3 of 3 people found the following review helpful
I have to say that I rather enjoyed this film. This is an anthology film with 3 segments. The basic story has an estate agent trying to sell a house to a couple. Each house tells a different story making up the segments.
The first story Nightmare features a very young Carmine Giovinazzo (from CSI New York) who wife his lover murders her husband - but is he really dead. This is the strongest of the segments with some genuine scares.
Next up is Bobo about a monkey that befriends a young girl and leads to murder. This is the weakest story and has been done several times before and alot better.
Finally Granny Knows Best envolves a boy who keeps having visions of a serial murderer known as "The Granny Killer" not because he kills grannies but he wares a granny mask. The visions have a nasty habit of becoming true. This is an enoyable segment that moves at a nice pace.
The linking story Make Me An Offer is very well done thanks to the late John Ritters superb performance as the estate agent.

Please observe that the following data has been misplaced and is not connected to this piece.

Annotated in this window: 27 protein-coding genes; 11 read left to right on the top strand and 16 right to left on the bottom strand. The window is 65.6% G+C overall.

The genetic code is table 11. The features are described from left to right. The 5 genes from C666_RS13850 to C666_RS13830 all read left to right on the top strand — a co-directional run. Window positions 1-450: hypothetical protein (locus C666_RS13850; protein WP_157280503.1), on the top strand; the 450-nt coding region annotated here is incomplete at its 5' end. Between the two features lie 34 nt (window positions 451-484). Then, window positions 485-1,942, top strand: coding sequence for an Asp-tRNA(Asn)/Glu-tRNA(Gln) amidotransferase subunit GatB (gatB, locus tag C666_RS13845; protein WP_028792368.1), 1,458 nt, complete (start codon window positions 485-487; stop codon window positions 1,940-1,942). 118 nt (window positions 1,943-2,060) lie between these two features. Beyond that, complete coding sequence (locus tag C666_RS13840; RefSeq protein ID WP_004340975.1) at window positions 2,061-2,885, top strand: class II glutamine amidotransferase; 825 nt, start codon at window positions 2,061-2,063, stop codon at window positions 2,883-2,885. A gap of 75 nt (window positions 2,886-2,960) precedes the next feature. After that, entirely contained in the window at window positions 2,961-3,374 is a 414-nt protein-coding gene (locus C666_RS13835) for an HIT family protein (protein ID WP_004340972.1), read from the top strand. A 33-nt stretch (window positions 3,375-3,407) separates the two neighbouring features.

The print is up to the usual high standard I have come to expect from Anchor Bay. The film is cheaply made and quite not up to the high standards of the old Amicus anthology films but there is still plenty to enjoy. There isn't too much gore and thankfully no CGI which makes a pleasant change. So if you fancy a night of entertaining horror then why not give this film a go.
on 5 April 2011
An estate agent shows a young couple three swanky houses available at very reasonable prices. He must make a sale today or he, and his family, are going to be in big trouble with the boss! So what does our intrepid estate agent do? Yes, he tells the couple about the bloody events associated with each of the houses. As an American would say, this guys sales technique sucks!
A previous reviewer has described the three tales and wraparound story. I would rate it as three stars only. It's mildy entertaining but unoriginal and predictable at times. If you can pick it up cheaply then it's worth a look.
Incidentally the film notes included on the disc make an assertion that the Anthology Horror Film is as American as apple pie, and make s reference to the Amicus films which admittedly did have American backing. I would suggest that the portmanteau horror began with the Ealing Classic Dead of Night (1945) and that the tradition was continued with the Amicus films which, in cases such as Tales From the Crypt and The House that Dripped Blood featured an array of British talent, and to me are as British as a cup of tea or fish and chips.